According to Hassan’s introduction, while there have been important strides to “ease repressive measures” in the Middle East under the Forum of the Future regional initiative, in no country were there “real constitutional, legislative, or institutional gains that could upset the balance of power between authoritarian regimes and the forces of reform.” Hassan blames this failure on the narrow focus on electoral reform at the expense of human rights, the contradictory actions of the G-8 countries, attempts by the Arab League to co-opt reform with their own homegrown initiatives, and the European and American fear of Islamist electoral victories. Finally, Hassan contends “the last spark in the initiatives was quashed once and for all with the arrival of a new US administration” apparently unwilling to support democracy rhetorically.
Now, Hassan warns that the minor gains made over the past five years are under a “counterattack by Arab governments. Among other examples of backtracking, the Arab league disabled the Arab Charter on Human Rights, which only had 10 of 22 signatory countries to begin with. As with the CIHRS report last year, Hassan concludes that “lack of political will on the part of most regimes in the Arab region was the key to understanding and explaining chronic human rights problems in the region.”
Posted in Algeria, Arab League, Bahrain, Democracy Promotion, Diplomacy, EU, Egypt, Elections, Foreign Aid, Freedom, Gulf, Hamas, Hezbollah, Human Rights, Iraq, Islam and Democracy, Islamist movements, Israel, Jordan, Journalism, Judiciary, Kurds, Lebanon, Legislation, Military, Morocco, Multilateralism, Muslim Brotherhood, NGOs, Palestine, Political Islam, Political Parties, Protests, Public Opinion, Publications, Reform, Saudi Arabia, Sectarianism, Syria, Tunisia, US foreign policy, United Nations, Western Sahara, Women, Yemen | 1 Comment »
Grim Future for Yemen?
November 19th, 2009 by Jason
Mark N. Katz
at the MESH blog elucidates on the multiple threats to Yemen’s stability. Besides the Houthi rebellion in the north, the independence movement in the south, and the lurking presence of Al Qaeda, a fourth threat that has not received as much attention is increasing tensions between the Saleh and Al Ahmar clans, who represent Yemen’s governing elites.
There is also an international dimension to Yemen’s problems. Saudi Arabia has assisted Saleh’s regime thus far in fighting the Houthi rebels. But if Saleh’s grip on power dwindles, Saudi Arabia may turn to support the southern secessionists as they have done in the past. Meanwhile, claims by Yemen and Saudi Arabia of Iranian support for Houthi rebels “have raised alarm in many quarters,” but it is unclear whether these accusations hold water. Katz argues that, while these conflicts derive from local causes, they portend international consequences.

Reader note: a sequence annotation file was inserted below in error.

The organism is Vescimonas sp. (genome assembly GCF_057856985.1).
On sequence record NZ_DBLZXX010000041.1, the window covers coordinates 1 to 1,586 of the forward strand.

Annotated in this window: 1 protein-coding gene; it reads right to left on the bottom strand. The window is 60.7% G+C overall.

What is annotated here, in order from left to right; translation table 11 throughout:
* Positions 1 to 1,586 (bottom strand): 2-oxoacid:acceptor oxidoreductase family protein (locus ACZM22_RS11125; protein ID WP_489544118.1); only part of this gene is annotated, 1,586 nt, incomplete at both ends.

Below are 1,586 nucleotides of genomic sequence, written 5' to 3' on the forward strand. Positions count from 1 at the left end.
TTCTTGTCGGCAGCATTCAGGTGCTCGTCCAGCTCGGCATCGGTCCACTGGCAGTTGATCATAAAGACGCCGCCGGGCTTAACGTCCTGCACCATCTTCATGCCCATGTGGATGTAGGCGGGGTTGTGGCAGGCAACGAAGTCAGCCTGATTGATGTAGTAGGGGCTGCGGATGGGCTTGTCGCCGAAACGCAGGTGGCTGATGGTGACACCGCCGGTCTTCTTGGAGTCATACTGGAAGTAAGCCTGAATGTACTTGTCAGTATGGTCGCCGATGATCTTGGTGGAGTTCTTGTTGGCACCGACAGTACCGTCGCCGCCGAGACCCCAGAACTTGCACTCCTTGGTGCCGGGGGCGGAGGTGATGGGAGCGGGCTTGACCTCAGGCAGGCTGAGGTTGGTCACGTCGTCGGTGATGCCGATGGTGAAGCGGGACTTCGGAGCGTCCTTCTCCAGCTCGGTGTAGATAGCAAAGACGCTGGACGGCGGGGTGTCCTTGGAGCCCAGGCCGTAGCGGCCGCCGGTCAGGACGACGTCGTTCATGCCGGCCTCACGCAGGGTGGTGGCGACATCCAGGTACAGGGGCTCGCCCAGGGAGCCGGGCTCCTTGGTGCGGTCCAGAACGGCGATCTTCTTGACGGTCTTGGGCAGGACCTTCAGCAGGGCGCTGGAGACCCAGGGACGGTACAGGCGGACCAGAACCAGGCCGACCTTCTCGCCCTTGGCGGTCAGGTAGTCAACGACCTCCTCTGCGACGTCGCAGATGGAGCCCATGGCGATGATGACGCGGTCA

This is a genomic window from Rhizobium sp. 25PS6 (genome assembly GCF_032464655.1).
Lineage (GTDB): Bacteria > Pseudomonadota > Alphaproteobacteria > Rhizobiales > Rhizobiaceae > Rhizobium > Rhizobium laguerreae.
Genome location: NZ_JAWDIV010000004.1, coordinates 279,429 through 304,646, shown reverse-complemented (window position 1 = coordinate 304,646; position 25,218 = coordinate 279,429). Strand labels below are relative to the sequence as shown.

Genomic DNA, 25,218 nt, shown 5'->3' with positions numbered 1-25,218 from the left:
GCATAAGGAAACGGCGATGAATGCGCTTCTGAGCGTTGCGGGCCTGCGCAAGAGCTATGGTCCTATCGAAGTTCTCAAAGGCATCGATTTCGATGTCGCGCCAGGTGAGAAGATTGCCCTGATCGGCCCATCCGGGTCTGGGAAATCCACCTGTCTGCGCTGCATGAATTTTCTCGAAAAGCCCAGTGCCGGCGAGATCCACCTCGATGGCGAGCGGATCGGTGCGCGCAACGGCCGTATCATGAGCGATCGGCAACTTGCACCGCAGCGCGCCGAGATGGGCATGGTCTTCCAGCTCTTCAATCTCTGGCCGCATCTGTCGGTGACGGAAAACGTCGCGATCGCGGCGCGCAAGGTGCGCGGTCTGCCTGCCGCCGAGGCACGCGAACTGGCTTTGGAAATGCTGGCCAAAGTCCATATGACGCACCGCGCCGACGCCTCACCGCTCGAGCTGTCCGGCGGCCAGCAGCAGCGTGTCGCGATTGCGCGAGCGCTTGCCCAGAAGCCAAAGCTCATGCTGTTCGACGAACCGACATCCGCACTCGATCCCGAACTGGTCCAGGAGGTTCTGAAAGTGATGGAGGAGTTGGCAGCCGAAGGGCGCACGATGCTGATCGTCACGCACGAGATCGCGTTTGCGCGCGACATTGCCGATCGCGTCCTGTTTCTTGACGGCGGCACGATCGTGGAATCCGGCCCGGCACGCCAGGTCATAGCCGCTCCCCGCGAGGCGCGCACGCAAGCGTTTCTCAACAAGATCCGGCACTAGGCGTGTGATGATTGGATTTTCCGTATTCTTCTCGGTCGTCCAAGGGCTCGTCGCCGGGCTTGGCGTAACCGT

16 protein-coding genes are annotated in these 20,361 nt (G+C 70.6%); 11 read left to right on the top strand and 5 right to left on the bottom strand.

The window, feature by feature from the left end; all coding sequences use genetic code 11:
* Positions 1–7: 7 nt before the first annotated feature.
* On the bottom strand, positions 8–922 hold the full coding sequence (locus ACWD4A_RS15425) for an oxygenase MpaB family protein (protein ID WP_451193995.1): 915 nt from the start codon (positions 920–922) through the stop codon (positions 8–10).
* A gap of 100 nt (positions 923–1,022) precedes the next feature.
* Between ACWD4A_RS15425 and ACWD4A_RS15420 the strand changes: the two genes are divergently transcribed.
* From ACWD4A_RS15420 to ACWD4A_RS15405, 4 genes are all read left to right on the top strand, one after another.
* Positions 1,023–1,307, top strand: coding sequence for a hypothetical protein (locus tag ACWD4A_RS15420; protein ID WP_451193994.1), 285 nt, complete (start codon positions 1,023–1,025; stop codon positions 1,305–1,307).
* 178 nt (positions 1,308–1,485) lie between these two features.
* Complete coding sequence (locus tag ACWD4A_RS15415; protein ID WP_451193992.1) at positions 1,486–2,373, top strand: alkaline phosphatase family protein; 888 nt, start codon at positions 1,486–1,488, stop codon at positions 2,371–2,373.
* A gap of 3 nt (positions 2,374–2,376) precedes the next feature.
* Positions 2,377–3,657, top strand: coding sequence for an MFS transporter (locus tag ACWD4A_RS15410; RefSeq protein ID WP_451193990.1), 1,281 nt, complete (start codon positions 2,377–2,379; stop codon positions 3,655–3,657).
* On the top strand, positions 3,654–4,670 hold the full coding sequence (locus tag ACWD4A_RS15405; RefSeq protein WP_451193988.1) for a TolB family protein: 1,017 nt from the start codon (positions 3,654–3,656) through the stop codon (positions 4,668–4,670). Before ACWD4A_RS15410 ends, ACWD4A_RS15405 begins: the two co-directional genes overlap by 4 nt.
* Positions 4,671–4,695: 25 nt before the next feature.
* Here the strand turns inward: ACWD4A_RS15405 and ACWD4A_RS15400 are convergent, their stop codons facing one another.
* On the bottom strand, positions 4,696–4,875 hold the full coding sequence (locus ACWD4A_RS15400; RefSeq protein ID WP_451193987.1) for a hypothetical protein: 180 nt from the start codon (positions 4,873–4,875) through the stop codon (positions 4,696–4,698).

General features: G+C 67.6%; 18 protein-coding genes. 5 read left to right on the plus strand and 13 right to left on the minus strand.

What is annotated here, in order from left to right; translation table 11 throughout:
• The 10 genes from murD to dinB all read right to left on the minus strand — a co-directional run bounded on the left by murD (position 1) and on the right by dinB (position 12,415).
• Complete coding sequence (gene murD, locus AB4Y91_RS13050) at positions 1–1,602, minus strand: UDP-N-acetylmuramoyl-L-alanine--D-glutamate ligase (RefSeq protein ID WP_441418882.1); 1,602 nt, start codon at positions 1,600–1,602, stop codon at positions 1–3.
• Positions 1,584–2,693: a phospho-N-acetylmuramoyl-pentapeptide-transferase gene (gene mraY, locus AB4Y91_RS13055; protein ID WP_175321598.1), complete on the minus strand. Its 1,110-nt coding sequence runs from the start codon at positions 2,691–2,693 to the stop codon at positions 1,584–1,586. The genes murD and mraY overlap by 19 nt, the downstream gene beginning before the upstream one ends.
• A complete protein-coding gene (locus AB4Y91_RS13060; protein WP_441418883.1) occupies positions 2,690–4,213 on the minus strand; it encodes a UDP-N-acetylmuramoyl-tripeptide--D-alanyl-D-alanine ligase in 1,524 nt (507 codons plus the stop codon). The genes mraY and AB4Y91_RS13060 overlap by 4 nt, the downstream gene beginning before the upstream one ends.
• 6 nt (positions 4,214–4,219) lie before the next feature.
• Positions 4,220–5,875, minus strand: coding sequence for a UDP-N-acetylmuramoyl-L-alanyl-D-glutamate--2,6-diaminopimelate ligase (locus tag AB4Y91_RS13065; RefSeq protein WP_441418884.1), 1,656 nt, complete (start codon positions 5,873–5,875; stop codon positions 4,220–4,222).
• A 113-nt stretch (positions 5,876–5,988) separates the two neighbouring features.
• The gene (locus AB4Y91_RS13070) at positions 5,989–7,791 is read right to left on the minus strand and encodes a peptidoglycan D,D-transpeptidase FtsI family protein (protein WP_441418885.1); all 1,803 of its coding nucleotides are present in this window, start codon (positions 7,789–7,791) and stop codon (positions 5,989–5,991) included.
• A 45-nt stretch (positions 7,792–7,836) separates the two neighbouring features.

He concludes: “Whatever its future, the period ahead for Yemen is likely to be, to paraphrase Hobbes, ‘nasty and brutish.’ This nasty and brutish period, though, is not likely to be short.”
World’s Most Influential Muslims
November 19th, 2009 by Jason
The Prince Alwaleed bin Talal Center for Muslim-Christian Understanding at Georgetown University has released a detailed list of the “The 500 Most Influential Muslims.” While the report (PDF) admits defining influence is “tricky,” it seeks to identify “people whose influence is derived from their practice of Islam or from the fact that they are Muslim.” The report provides profiles for the top 50 individuals, as well as a detailed overview of Islam.
King Abdullah of Saudi Arabia edges out Grand Ayatollah Khamenei of Iran for the most influential Muslim in the world. They are followed by Morocco’s King Hassan, Jordan’s King Abdullah, and Turkish Prime Minister Erdogan.
In The Guardian, Riazat Butt
identifies several anomalies
in the list, such as comedian Dave Chapelle. She also expresses her discontent that so few women are identified, and those that do make the list are given a separate category. Furthermore, she observes that many of the top 50 Muslims are heads of state who inherited their position, citing the report’s distinct category of Muslims who are influential because of their lineage.
Posted in Egypt, Gulf, Iran, Islam and Democracy, Islamist movements, Kuwait, Morocco, Political Islam, Publications, Saudi Arabia, Turkey, Women | Comment »
Middle East International Refounded
November 9th, 2009 by Jason
The Middle East International has restarted its printing press
after a six-year hiatus, releasing a free PDF issue online in commemoration. According to the Arabist, MEI offers “long articles and analysis from writers based in-country who [know] what they [are] talking about.”
There are several articles in the first issue related to democracy in the Middle East. David Gardner explores why “the Arab world is mired in despotism” and blames America’s “morbid fear of political Islam” for its failure to promote democracy in the region. While the Bush “freedom agenda” is no more, the realization that “tyranny, connived in by the West, breeds terrorism, instability, and societal stagnation” still holds true. Therefore, “President Obama needs to rescue that insight before it is swept away in a backlash of shallow realism.” Gardner continues, “support for autocracy and indulgence of corruption in this region, far from securing stability, breeds extremism and, in extremis, failed states.” Yet while the U.S. must do more to promote democracy, Gardner reminds us that ultimately Arab citizens must lead the effort to democratize their respective countries.